“It speaks to a real, growing understanding that there are alternatives,” she said. “I think most people want healthy farming, most people don’t want farming that poisons people.”
In the US, only one state has an environmental protection agency that reviews pesticide use outside of the federal level — California, which also happens to the be the state where chlorpyrifos is most widely used.
As legal battles are waged on the federal level to eliminate the pesticide, a separate battle is being waged in California to eliminate it on the state level.
Victory on either front would be a step toward eliminating chlorpyrifos on the global level.
Chlorpyrifos comes from a class of pesticides known as an organophosphates. Previous organophosphates that were banned in the US for being too toxic include DDT and arsenate.
These pesticides work by blocking a critical neural enzyme in animals that can rapidly lead to death. Chlorpyrifos alone is able to kill more than 400 species in this way.
In humans, the short- and long-term consequences of chlorpyrifos exposure are well-known. In children, it has been linked to reduced cognitive abilities and mental issues. For adults, it has been linked to cancer, respiratory problems, and other neurological conditions. In highly concentrated short-term doses, it can cause vomiting, seizures, and even death.
It’s likely that most people in the US have ingested the pesticide due to the norms of the country's food system, but it’s the people who regularly experience pesticidal drift who are most at risk. More often than not, that means farmworkers and low-income communities of color due to the history of environmental racism.
As Farmworker Justice has shown, farmworkers are exposed to pesticides at rates hundreds of times greater than the general public. Workers are regularly present when pesticides are sprayed, they experience drift events when the air is clogged with chemicals, and they are forced to return to work in fields before chemicals have sufficiently cleared. Further, pesticides pose an chronic risk as they saturate the soil, air, and water in areas where people work.
“It’s communities of color and low-income communities that bear the brunt not only of the onslaught [of chlorpyrifos], but also often are denied quality early intervention resources to mitigate the effects on a child’s educational success,” said Rotkin-Ellman.
The true extent of how many people have been poisoned is unknown for a variety of reasons. For one, many farmworkers are undocumented or have precarious working visas and do not want to risk seeking medical help or voicing concern for fear of repercussions, according to Ruiz of Farmworker Justice. Further, many people who experience relevant symptoms do not think to associate them with pesticide exposure; many consequences are long-term and therefore harder to directly attribute to a specific incident; doctors are not always familiar with the range of pesticide-related symptoms; and pesticide producers advertise the benefits of their products, while downplaying the risks.
Partly because the people who are most affected by chlorpyrifos often have little political power, the fight to get chlorpyrifos out of the food system has stalled over the years, according to Earthjustice.
The hazards of chlorpyrifos have been known since at least the 1990s, when DowElanco was forced to pay the largest to-date fine for its sale of the pesticide.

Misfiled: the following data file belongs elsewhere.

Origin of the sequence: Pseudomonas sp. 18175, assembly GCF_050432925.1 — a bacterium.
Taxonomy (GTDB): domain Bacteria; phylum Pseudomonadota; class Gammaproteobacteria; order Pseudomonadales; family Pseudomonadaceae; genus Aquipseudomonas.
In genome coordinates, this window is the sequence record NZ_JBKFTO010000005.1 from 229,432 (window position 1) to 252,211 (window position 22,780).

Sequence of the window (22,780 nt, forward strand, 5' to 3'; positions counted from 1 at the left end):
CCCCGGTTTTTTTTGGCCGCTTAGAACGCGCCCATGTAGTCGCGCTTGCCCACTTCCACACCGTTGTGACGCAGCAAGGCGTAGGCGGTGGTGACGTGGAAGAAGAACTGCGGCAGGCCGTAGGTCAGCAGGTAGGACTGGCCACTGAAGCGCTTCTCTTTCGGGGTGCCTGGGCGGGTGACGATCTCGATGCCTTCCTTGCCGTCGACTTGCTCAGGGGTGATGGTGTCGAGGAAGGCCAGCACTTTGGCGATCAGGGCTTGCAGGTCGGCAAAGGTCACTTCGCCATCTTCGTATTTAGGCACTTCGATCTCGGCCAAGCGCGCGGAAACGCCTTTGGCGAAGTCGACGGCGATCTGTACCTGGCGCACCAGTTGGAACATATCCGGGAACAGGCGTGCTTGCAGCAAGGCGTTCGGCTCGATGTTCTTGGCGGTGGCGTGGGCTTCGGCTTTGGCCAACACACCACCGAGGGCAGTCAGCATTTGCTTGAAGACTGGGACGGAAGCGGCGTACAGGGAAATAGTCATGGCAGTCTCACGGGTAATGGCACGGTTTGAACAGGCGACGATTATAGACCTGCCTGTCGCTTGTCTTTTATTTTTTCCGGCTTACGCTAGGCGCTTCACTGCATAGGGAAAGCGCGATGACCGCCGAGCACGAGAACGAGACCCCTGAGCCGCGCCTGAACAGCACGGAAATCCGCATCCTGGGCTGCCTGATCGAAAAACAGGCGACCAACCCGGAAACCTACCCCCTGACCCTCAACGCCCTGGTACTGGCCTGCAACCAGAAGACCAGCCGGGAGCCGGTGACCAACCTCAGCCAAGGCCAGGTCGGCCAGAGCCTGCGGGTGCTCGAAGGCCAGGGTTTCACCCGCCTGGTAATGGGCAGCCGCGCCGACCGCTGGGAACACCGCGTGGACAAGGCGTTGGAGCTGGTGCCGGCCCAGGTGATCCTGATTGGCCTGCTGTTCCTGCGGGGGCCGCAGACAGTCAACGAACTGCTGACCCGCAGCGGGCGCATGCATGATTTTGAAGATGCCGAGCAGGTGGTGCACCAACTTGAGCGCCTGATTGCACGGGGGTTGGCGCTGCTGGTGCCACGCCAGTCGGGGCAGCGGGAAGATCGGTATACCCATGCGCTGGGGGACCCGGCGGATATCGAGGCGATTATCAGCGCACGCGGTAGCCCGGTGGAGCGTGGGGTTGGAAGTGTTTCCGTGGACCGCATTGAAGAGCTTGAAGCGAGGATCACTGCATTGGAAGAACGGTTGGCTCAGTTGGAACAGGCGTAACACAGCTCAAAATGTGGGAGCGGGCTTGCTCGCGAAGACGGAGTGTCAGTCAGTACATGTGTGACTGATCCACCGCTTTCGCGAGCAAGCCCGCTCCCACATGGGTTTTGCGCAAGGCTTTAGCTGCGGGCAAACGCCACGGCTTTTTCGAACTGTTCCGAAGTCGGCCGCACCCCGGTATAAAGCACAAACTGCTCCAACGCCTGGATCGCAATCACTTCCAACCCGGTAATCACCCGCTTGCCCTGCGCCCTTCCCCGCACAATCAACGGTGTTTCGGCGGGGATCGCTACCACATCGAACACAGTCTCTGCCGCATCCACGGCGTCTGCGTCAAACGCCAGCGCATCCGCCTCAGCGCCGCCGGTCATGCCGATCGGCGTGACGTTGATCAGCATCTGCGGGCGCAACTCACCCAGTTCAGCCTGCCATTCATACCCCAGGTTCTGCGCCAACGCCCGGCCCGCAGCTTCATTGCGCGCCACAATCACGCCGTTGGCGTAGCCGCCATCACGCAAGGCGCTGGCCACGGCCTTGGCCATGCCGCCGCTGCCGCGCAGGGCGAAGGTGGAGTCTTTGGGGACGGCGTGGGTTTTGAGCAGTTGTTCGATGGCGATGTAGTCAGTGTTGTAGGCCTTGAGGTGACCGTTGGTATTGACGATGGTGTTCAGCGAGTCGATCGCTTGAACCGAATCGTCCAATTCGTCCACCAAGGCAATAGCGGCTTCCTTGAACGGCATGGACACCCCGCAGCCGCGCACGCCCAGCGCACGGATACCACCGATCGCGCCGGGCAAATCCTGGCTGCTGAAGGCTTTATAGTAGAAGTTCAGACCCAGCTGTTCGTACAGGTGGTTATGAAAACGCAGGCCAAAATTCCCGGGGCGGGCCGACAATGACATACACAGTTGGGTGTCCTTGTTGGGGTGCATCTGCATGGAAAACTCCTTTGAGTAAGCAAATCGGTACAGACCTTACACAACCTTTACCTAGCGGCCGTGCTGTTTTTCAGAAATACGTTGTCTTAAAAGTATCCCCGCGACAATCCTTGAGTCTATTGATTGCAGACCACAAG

In 2000, chlorpyrifos was banned as an indoor pesticide because of its toxicity, and since then, a series of lawsuits and petitions have urged the EPA to outright ban the pesticide. Many rigorous scientific assessments have bolstered the case against the pesticide during these years.
“Chlorpyrifos is unique in that there is so much inconvertible evidence over many decades [showing its harm] and that makes the decision by the EPA to continue to authorize its use in agriculture so incredible,” said Ruiz.
“The fact that it’s still being used in agricultural settings and workers, their families, and rural residents are still exposed to it,” she said. “It’s an unacceptable double standard.”
Now that the pesticide is on the cusp of being eliminated, environmental and citizen groups are pushing for the final steps to be taken.
“We have pesticide laws because people are worried about pesticides,” said Rotkin-Ellman. “And laws that are specifically designed to protect children because the public doesn’t want a farming system that grows fruits and veggies in a way that harms children.”
“Instead of having a real implementation of these laws, we have an administration basically playing politics with health,” she said.
The lawsuit being waged by environmental and worker groups, joined by several states, aims to get chlorpyrifos banned under the Food Quality Protection Act. Because the EPA determined that its presence on foods is unsafe, its continued use technically violates the law.
In California, advocates are looking to get the state EPA to issue a ban on chlorpyrifos based on all the evidence that has accrued.
Additionally, there’s pending legislation in both the Senate and the House that could sidestep the EPA and outright ban the sale of the pesticide.
These are the most prominent actions being taken against the chemical and they’re supported by tens of thousands of comments from US citizens who have seen first-hand the effects of chlorpyrifos or are aware of its toxicity.
There’s also rising demand among US consumers for organic produce that, by law, cannot be grown with toxic pesticides. In 2016, 68% of US citizens had bought organic produce during a one-month period, according to Pew Research.
That seems to suggest that the tide of public opinion against pesticides is growing. The dominant mode of agriculture in the 20th century — heavy chemical use and monoculture farming — is beginning to give way to more environmentally sensitive models.
“This is an issue that touches all of us,” said Rotkin-Ellman. “It’s on all of us to push for healthier farming, we need people to start standing up and saying this is not okay.”